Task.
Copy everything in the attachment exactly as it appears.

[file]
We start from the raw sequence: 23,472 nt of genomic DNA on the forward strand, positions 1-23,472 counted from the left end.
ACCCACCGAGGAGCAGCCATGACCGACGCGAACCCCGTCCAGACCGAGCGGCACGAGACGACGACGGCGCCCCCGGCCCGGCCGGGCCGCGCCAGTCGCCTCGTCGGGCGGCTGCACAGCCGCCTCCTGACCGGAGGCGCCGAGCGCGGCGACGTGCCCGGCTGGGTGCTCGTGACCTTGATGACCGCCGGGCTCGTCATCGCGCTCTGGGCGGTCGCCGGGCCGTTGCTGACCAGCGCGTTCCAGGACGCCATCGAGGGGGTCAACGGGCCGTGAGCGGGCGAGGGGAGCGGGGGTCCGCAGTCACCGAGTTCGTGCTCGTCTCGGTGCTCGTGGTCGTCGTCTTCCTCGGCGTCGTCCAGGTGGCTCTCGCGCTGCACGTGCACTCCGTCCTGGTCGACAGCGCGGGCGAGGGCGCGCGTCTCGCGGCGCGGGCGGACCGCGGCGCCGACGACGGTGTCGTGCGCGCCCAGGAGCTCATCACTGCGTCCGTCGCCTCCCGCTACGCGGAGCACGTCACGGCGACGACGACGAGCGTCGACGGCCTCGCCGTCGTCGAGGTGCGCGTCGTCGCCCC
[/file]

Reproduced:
We start from the raw sequence: 23,472 nt of genomic DNA on the forward strand, positions 1-23,472 counted from the left end.
ACCCACCGAGGAGCAGCCATGACCGACGCGAACCCCGTCCAGACCGAGCGGCACGAGACGACGACGGCGCCCCCGGCCCGGCCGGGCCGCGCCAGTCGCCTCGTCGGGCGGCTGCACAGCCGCCTCCTGACCGGAGGCGCCGAGCGCGGCGACGTGCCCGGCTGGGTGCTCGTGACCTTGATGACCGCCGGGCTCGTCATCGCGCTCTGGGCGGTCGCCGGGCCGTTGCTGACCAGCGCGTTCCAGGACGCCATCGAGGGGGTCAACGGGCCGTGAGCGGGCGAGGGGAGCGGGGGTCCGCAGTCACCGAGTTCGTGCTCGTCTCGGTGCTCGTGGTCGTCGTCTTCCTCGGCGTCGTCCAGGTGGCTCTCGCGCTGCACGTGCACTCCGTCCTGGTCGACAGCGCGGGCGAGGGCGCGCGTCTCGCGGCGCGGGCGGACCGCGGCGCCGACGACGGTGTCGTGCGCGCCCAGGAGCTCATCACTGCGTCCGTCGCCTCCCGCTACGCGGAGCACGTCACGGCGACGACGACGAGCGTCGACGGCCTCGCCGTCGTCGAGGTGCGCGTCGTCGCCCC